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I have a question about FindClusters function. It seems that it behaves rather strangely when I pass a specific dataset to it. I am trying to use it in a bigger set of code, but I will illustrate my issue with an example.

Suppose we have the following list:

{0.79828, 0.0066479, 0.588481, 0.61007, 0., 0.00166839, 0.00498368, 0.674149, 0.662627, 0.0003537,
0.00822986, 0.00438603, 0.595791, 0.00667167, 0.297568, 0.000147291, 0.290336,
0.0128546, 0.793574, 0.00505361, 0.00254154, 0.00502201, 0.0170808, 0.018445, 0.0127057,
0.00720843, 0.00539111, 0.0201769, 0.0102616, 0.00579664, 0.00455612,0.00840309, 0.00307958,
0.0054002, 0.00730627, 0.000430262, 0.0211624}    

When I use FindClusters by itself, i.e. without an argument for the number of clusters, the output is 2 clusters:

FindClusters[{0.79828, 0.0066479, 0.588481, 0.61007, 0., 
  0.00166839, 0.00498368, 0.674149, 0.662627, 0.0003537, 0.00822986, 
  0.00438603, 0.595791, 0.00667167, 0.297568, 0.000147291, 0.290336, 
  0.0128546, 0.793574, 0.00505361, 0.00254154, 0.00502201, 0.0170808, 
  0.018445, 0.0127057, 0.00720843, 0.00539111, 0.0201769, 0.0102616, 
  0.00579664, 0.00455612, 0.00840309, 0.00307958, 0.0054002, 
  0.00730627, 0.000430262, 0.0211624}]

{{0.79828, 0.588481, 0.61007, 0.674149, 0.662627, 0.595791, 
  0.297568, 0.290336, 0.793574}, {0.0066479, 0., 0.00166839, 
  0.00498368, 0.0003537, 0.00822986, 0.00438603, 0.00667167, 
  0.000147291, 0.0128546, 0.00505361, 0.00254154, 0.00502201, 
  0.0170808, 0.018445, 0.0127057, 0.00720843, 0.00539111, 0.0201769,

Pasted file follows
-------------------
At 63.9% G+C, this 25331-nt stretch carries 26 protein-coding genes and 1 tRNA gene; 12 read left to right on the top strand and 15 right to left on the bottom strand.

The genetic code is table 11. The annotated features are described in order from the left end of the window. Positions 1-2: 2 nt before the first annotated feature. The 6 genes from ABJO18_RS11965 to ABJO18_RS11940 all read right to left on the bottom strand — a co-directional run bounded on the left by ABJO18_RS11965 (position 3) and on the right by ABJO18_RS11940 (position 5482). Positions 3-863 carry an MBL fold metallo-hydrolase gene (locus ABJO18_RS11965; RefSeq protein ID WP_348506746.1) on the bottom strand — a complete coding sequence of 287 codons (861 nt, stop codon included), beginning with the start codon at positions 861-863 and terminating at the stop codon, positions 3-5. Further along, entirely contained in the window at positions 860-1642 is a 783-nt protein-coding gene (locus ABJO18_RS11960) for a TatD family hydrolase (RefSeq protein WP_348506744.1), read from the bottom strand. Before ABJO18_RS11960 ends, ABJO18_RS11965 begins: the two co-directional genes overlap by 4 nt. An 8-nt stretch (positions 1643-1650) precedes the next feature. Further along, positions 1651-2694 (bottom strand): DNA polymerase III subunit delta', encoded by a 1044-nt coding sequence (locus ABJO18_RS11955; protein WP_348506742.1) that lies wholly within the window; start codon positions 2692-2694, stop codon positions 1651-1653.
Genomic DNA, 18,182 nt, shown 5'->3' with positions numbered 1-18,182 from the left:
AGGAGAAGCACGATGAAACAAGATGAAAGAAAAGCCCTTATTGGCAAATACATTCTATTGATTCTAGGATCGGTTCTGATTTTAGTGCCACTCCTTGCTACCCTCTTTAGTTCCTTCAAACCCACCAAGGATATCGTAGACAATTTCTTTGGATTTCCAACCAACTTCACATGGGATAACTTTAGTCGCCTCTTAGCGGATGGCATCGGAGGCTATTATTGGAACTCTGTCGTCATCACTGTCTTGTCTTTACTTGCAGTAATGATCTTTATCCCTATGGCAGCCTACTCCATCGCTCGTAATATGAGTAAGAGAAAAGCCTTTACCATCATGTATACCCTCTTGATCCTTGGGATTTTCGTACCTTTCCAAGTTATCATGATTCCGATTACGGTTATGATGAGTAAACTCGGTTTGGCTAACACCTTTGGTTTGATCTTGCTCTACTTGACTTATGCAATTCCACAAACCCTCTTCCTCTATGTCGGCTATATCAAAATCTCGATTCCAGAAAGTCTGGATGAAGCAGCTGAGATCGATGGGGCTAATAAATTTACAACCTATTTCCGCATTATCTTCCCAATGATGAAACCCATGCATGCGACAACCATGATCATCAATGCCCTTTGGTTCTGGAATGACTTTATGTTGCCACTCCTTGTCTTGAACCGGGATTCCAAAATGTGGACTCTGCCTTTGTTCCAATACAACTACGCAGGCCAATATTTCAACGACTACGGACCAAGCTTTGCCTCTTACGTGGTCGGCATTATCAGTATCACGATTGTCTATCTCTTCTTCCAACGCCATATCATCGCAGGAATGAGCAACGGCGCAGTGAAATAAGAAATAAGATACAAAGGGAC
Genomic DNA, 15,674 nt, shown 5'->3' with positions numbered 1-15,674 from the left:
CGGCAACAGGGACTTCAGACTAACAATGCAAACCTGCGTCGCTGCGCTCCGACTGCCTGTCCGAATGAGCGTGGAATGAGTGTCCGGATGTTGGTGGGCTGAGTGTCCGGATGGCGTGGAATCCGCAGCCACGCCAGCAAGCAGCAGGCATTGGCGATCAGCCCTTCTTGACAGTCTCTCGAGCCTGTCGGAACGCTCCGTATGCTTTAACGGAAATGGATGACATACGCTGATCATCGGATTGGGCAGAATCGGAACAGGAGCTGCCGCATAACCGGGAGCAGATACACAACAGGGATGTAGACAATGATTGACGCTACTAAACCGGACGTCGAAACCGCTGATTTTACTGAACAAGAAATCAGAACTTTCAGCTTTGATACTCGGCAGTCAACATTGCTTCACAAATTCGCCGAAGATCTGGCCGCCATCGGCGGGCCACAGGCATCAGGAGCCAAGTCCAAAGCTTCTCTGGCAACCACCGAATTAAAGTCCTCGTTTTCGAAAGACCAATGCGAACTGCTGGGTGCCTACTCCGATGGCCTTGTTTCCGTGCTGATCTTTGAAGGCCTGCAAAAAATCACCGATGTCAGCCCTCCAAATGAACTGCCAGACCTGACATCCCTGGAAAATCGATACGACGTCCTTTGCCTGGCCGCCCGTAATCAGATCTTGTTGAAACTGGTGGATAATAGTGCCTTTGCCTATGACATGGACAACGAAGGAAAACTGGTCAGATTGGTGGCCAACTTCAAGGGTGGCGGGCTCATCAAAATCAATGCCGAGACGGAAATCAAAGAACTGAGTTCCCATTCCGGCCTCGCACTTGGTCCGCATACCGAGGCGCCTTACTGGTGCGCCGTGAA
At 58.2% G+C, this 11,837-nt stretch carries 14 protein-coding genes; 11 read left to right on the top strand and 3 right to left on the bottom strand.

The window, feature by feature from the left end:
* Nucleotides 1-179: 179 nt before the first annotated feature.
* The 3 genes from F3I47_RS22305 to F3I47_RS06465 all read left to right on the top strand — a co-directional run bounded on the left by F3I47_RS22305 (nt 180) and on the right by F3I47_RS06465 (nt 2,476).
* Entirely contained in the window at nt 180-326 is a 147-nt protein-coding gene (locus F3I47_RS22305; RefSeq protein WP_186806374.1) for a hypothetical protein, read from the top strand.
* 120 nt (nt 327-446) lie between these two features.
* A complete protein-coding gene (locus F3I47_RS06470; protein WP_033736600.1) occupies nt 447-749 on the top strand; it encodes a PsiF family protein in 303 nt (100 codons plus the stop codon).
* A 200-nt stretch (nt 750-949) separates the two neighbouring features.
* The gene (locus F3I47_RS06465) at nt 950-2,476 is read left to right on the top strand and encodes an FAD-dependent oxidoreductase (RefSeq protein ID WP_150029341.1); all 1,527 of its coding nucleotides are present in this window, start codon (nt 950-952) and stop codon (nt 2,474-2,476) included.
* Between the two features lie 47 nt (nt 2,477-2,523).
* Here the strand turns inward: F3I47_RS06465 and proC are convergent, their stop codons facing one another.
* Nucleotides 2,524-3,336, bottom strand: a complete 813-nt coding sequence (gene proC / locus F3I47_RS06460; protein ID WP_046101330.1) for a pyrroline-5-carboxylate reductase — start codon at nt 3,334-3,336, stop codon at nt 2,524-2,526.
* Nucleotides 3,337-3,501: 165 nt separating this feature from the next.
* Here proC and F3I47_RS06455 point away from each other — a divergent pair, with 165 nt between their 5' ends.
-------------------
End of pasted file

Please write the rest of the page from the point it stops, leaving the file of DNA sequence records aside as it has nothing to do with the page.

0.0102616, 0.00579664, 0.00455612, 0.00840309, 0.00307958, 
  0.0054002, 0.00730627, 0.000430262, 0.0211624}}

This is the result I expect since the values I would like to separate are the ones close to 0. We can see that the values close to 0.8, 0.6, 0.7 and 0.3 are in the same cluster, while the values close to 0 are in a different one.

So far, I understand, however, when I force FindClusters to look specifically for 2 clusters I get the following:

FindClusters[{0.79828, 0.0066479, 0.588481, 0.61007, 0., 
  0.00166839, 0.00498368, 0.674149, 0.662627, 0.0003537, 0.00822986, 
  0.00438603, 0.595791, 0.00667167, 0.297568, 0.000147291, 0.290336, 
  0.0128546, 0.793574, 0.00505361, 0.00254154, 0.00502201, 0.0170808, 
  0.018445, 0.0127057, 0.00720843, 0.00539111, 0.0201769, 0.0102616, 
  0.00579664, 0.00455612, 0.00840309, 0.00307958, 0.0054002, 
  0.00730627, 0.000430262, 0.0211624}, 2]

{{0.79828, 0.588481, 0.61007, 0.674149, 0.662627, 0.595791, 
  0.793574}, {0.0066479, 0., 0.00166839, 0.00498368, 0.0003537, 
  0.00822986, 0.00438603, 0.00667167, 0.297568, 0.000147291, 0.290336,
   0.0128546, 0.00505361, 0.00254154, 0.00502201, 0.0170808, 0.018445,
   0.0127057, 0.00720843, 0.00539111, 0.0201769, 0.0102616, 
  0.00579664, 0.00455612, 0.00840309, 0.00307958, 0.0054002, 
  0.00730627, 0.000430262, 0.0211624}}

As you can see the values close to 0.8, 0.6, 0.7 are in the same cluster again, but this time, the values close to 0.3 are actually in the other cluster - with the values close to 0. Does anyone have any idea why that happens? I tried playing around with the DistanceFunction argument but that didn't really help.